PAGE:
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“Tyranny substitutes one absolute boss for the pluralism of competing institutions….To make our institutions perform responsibly, autonomously, and on a high level of achievement is thus the only safeguard of freedom and dignity in the pluralist society of institutions. Performing, responsible management is the alternative to tyranny and our only protection against it.” Peter F. Drucker
This quote from Peter Drucker picks right up from my last Joe’s Journal entry, and underscores how Drucker’s lifework was devoted to producing a pluralistic society of competing, functioning organizations to prevent the tyranny of totalitarianism.
If private-sector organizations devote themselves to building institutions that generate wealth, and do so in a socially responsible way; if government evaluates its programs against predetermined objectives and abandons those programs that no longer perform to make room for others that are socially desirable; and if social-sector organizations establish missions that commit the institution to changing lives for the better, we will have something approaching a functioning society of pluralistic organizations that Drucker discusses in this passage.
This, of course, will never be easy to accomplish. There will always be special-interest groups whose motivations will be at odds with public priorities. There will always be private-sector organizations that violate the interests of society. And social sector organizations will always face the temptation to “do good” rather than to achieve results in an effective way.
Drucker seemed most optimistic, however, about the chances of the social sector. And I share that optimism. I am encouraged, in particular, by how many of our young people are devoting their lives to organizations that are seeking to change the lives of others, and to make our society better.
Young people must contend with economic conditions that recent generations of Americans have not had to contend with. The American Dream, as we have known it, may not be so easily reached by our children. But maybe significance is, in part, replacing traditional measures of success and redefining the definition of the American Dream. Let us hope so.
I wish each of you a Happy New Year.
Last Friday at our First Friday Book Synopsis, I presented my synopsis of Steve Jobs by Walter Isaacson for the first time. I repeated it to another audience on Tuesday and, I suspect, will do so a number of more times in the weeks/months to come. I have found that a book synopsis is a great conversation starter, and then, a valuable and useful “let’s think about things” catalyst. Isaacson’s book is terrific for just such a purpose.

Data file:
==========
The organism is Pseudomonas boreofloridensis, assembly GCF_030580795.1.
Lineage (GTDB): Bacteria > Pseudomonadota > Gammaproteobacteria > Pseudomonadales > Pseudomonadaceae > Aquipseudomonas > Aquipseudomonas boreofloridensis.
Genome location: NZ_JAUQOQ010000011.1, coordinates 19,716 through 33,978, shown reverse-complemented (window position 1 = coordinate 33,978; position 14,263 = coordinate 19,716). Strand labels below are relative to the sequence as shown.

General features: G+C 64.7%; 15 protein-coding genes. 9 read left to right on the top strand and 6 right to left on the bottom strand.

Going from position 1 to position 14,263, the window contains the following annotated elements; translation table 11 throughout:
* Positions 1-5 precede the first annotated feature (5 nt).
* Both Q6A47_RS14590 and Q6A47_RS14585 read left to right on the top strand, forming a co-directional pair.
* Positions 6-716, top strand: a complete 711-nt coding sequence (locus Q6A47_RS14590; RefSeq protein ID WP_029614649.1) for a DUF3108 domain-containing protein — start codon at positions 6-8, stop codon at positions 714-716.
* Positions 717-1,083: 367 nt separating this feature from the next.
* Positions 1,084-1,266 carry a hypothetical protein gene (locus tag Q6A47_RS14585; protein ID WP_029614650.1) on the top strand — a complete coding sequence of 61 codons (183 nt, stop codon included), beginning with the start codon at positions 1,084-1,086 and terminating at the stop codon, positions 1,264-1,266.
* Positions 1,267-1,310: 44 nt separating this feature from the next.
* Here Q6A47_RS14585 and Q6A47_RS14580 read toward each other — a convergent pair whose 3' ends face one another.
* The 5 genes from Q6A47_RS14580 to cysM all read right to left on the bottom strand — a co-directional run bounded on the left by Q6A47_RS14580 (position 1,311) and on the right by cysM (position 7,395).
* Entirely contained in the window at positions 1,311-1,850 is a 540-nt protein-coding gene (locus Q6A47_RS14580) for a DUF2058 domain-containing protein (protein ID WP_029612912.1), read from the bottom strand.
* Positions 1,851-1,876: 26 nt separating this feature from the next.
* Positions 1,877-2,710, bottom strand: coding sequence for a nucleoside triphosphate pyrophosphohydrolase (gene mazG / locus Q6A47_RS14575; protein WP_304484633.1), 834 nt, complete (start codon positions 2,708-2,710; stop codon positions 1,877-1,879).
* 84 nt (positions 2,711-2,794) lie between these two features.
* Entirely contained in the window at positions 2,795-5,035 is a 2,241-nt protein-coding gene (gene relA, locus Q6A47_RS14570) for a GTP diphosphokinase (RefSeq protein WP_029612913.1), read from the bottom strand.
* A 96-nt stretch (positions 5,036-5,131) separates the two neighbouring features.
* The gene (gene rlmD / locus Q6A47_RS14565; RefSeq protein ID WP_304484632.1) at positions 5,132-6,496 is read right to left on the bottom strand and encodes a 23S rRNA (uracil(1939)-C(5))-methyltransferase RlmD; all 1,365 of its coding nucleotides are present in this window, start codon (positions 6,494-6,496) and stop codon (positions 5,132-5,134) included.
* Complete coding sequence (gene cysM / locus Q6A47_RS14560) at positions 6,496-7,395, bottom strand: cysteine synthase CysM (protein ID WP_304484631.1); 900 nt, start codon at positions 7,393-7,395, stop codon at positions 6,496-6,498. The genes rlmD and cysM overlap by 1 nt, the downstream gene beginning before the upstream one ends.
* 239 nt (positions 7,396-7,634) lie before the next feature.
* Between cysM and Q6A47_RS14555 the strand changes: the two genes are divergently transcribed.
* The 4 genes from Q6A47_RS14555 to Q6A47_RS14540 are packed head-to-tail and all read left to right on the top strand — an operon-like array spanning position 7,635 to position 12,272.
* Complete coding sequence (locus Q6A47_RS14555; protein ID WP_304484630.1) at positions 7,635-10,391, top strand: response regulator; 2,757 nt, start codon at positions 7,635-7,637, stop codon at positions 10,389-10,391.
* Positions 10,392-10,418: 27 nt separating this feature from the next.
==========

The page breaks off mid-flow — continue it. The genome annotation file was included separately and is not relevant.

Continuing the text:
So, on Tuesday, a man walked up and wanted to talk about Steve Jobs (the person, the business leader – not just the book). This is a sharp man. He earned a PhD, he started a successful company, and he is involved in an exciting new start-up. He is extremely well-read. (In this conversation, he told me of a book that I have not read, and I immediately downloaded into my iPad). Oh — he is also a long-time Mac user.
He had quite a few observations about the leadership style of Jobs. He asked me if I knew the MobileMe story, when Steve Jobs let the team “have it” for their failures. I did know the story. (I forget where I first read it. You can read about it here). Here’s the key part of the story:
Jobs asked his team what MobileMe was supposed to do. Upon receiving an answer he quickly fired back, “So why the f*** doesn’t it do that?”
This astute observer then said this about Jobs:
“Steve Jobs was the greatest advocate for the customer I have ever seen in a business leader.”
That may be IT! – the insight about what made Steve Jobs great. As a business leader, Steve Jobs cared about, was passionate about!, was demanding for, the customer and the customer’s experience. He cared that his products made the life of the customer better, and easier. And his products do exactly that.
And though he was hard to work with/for, this was his motivation. From the Isaacson book:
Business Week asked him why he treated employees so harshly, Jobs said it made the company better.
In other words, according to the insight of this Tuesday night participant, Jobs wanted to make the company better in order to make the customer experience better. He was hard on his employees in his role as advocate for the customer.
This is the insight of the year!
This brings a real clarity to my understanding of Steve Jobs, and to business success in general. You have to care for the customer. You have to be an advocate for the customer, all the time. Because, without the customer — without a happy, genuinely satisfied customer — your days are truly numbered as a business.
You can purchase my synopsis of Steve Jobs, with audio + handout, at our companion web site, 15minutebusinessbooks.com.